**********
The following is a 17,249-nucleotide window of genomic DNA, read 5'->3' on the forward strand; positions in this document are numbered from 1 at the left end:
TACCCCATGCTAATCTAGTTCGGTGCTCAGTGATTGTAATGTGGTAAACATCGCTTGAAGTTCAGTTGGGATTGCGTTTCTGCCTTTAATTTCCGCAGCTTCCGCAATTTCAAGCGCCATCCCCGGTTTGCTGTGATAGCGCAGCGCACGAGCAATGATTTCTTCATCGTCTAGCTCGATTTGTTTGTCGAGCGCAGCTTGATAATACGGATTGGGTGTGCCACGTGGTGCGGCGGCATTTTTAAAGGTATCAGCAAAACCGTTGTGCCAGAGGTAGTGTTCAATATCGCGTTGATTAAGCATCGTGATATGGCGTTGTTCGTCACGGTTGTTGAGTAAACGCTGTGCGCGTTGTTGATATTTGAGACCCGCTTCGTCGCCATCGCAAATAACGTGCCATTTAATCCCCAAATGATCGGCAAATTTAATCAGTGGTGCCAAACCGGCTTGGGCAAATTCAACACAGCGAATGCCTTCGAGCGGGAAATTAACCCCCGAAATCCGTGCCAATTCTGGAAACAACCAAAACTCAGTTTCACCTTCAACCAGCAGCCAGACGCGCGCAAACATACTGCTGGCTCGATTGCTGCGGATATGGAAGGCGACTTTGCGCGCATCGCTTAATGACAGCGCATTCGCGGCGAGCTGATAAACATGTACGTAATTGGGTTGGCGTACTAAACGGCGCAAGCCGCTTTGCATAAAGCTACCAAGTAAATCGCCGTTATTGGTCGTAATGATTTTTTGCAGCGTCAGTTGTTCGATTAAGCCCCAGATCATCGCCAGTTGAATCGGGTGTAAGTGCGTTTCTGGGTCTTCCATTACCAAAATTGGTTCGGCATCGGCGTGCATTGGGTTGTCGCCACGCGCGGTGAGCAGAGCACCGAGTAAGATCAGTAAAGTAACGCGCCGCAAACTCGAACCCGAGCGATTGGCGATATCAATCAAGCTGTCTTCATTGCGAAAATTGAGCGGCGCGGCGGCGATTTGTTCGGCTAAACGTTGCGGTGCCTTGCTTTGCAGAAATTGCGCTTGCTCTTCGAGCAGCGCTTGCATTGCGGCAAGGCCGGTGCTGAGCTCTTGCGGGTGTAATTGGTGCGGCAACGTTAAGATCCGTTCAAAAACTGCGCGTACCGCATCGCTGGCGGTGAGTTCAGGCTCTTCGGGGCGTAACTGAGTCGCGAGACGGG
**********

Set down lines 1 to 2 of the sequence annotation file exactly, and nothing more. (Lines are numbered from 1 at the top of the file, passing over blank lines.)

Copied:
The following is a 17,249-nucleotide window of genomic DNA, read 5'->3' on the forward strand; positions in this document are numbered from 1 at the left end:
TACCCCATGCTAATCTAGTTCGGTGCTCAGTGATTGTAATGTGGTAAACATCGCTTGAAGTTCAGTTGGGATTGCGTTTCTGCCTTTAATTTCCGCAGCTTCCGCAATTTCAAGCGCCATCCCCGGTTTGCTGTGATAGCGCAGCGCACGAGCAATGATTTCTTCATCGTCTAGCTCGATTTGTTTGTCGAGCGCAGCTTGATAATACGGATTGGGTGTGCCACGTGGTGCGGCGGCATTTTTAAAGGTATCAGCAAAACCGTTGTGCCAGAGGTAGTGTTCAATATCGCGTTGATTAAGCATCGTGATATGGCGTTGTTCGTCACGGTTGTTGAGTAAACGCTGTGCGCGTTGTTGATATTTGAGACCCGCTTCGTCGCCATCGCAAATAACGTGCCATTTAATCCCCAAATGATCGGCAAATTTAATCAGTGGTGCCAAACCGGCTTGGGCAAATTCAACACAGCGAATGCCTTCGAGCGGGAAATTAACCCCCGAAATCCGTGCCAATTCTGGAAACAACCAAAACTCAGTTTCACCTTCAACCAGCAGCCAGACGCGCGCAAACATACTGCTGGCTCGATTGCTGCGGATATGGAAGGCGACTTTGCGCGCATCGCTTAATGACAGCGCATTCGCGGCGAGCTGATAAACATGTACGTAATTGGGTTGGCGTACTAAACGGCGCAAGCCGCTTTGCATAAAGCTACCAAGTAAATCGCCGTTATTGGTCGTAATGATTTTTTGCAGCGTCAGTTGTTCGATTAAGCCCCAGATCATCGCCAGTTGAATCGGGTGTAAGTGCGTTTCTGGGTCTTCCATTACCAAAATTGGTTCGGCATCGGCGTGCATTGGGTTGTCGCCACGCGCGGTGAGCAGAGCACCGAGTAAGATCAGTAAAGTAACGCGCCGCAAACTCGAACCCGAGCGATTGGCGATATCAATCAAGCTGTCTTCATTGCGAAAATTGAGCGGCGCGGCGGCGATTTGTTCGGCTAAACGTTGCGGTGCCTTGCTTTGCAGAAATTGCGCTTGCTCTTCGAGCAGCGCTTGCATTGCGGCAAGGCCGGTGCTGAGCTCTTGCGGGTGTAATTGGTGCGGCAACGTTAAGATCCGTTCAAAAACTGCGCGTACCGCATCGCTGGCGGTGAGTTCAGGCTCTTCGGGGCGTAACTGAGTCGCGAGACGGG